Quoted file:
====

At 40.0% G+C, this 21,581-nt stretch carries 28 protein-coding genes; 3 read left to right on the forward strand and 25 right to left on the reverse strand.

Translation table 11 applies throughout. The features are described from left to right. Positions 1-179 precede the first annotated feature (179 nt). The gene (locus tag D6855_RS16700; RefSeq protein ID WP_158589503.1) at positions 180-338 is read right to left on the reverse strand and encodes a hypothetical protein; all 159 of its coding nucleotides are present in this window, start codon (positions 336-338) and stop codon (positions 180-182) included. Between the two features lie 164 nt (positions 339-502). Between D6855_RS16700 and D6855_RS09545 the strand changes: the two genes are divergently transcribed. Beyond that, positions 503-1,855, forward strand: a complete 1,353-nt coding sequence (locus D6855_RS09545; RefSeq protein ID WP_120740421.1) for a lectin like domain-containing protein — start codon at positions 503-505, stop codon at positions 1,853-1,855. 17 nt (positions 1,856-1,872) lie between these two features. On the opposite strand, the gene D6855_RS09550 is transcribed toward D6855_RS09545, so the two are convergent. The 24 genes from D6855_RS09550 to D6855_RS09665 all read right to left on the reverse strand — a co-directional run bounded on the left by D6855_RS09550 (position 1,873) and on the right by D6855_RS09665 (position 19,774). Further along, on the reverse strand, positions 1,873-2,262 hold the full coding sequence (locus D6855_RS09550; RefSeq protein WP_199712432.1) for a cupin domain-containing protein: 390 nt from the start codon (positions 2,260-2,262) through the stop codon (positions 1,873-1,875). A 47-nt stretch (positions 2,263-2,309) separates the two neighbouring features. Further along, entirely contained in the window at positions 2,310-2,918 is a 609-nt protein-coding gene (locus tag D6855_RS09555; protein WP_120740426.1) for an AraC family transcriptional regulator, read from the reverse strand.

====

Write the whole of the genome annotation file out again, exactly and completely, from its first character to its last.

At 40.0% G+C, this 21,581-nt stretch carries 28 protein-coding genes; 3 read left to right on the forward strand and 25 right to left on the reverse strand.

Translation table 11 applies throughout. The features are described from left to right. Positions 1-179 precede the first annotated feature (179 nt). The gene (locus tag D6855_RS16700; RefSeq protein ID WP_158589503.1) at positions 180-338 is read right to left on the reverse strand and encodes a hypothetical protein; all 159 of its coding nucleotides are present in this window, start codon (positions 336-338) and stop codon (positions 180-182) included. Between the two features lie 164 nt (positions 339-502). Between D6855_RS16700 and D6855_RS09545 the strand changes: the two genes are divergently transcribed. Beyond that, positions 503-1,855, forward strand: a complete 1,353-nt coding sequence (locus D6855_RS09545; RefSeq protein ID WP_120740421.1) for a lectin like domain-containing protein — start codon at positions 503-505, stop codon at positions 1,853-1,855. 17 nt (positions 1,856-1,872) lie between these two features. On the opposite strand, the gene D6855_RS09550 is transcribed toward D6855_RS09545, so the two are convergent. The 24 genes from D6855_RS09550 to D6855_RS09665 all read right to left on the reverse strand — a co-directional run bounded on the left by D6855_RS09550 (position 1,873) and on the right by D6855_RS09665 (position 19,774). Further along, on the reverse strand, positions 1,873-2,262 hold the full coding sequence (locus D6855_RS09550; RefSeq protein WP_199712432.1) for a cupin domain-containing protein: 390 nt from the start codon (positions 2,260-2,262) through the stop codon (positions 1,873-1,875). A 47-nt stretch (positions 2,263-2,309) separates the two neighbouring features. Further along, entirely contained in the window at positions 2,310-2,918 is a 609-nt protein-coding gene (locus tag D6855_RS09555; protein WP_120740426.1) for an AraC family transcriptional regulator, read from the reverse strand.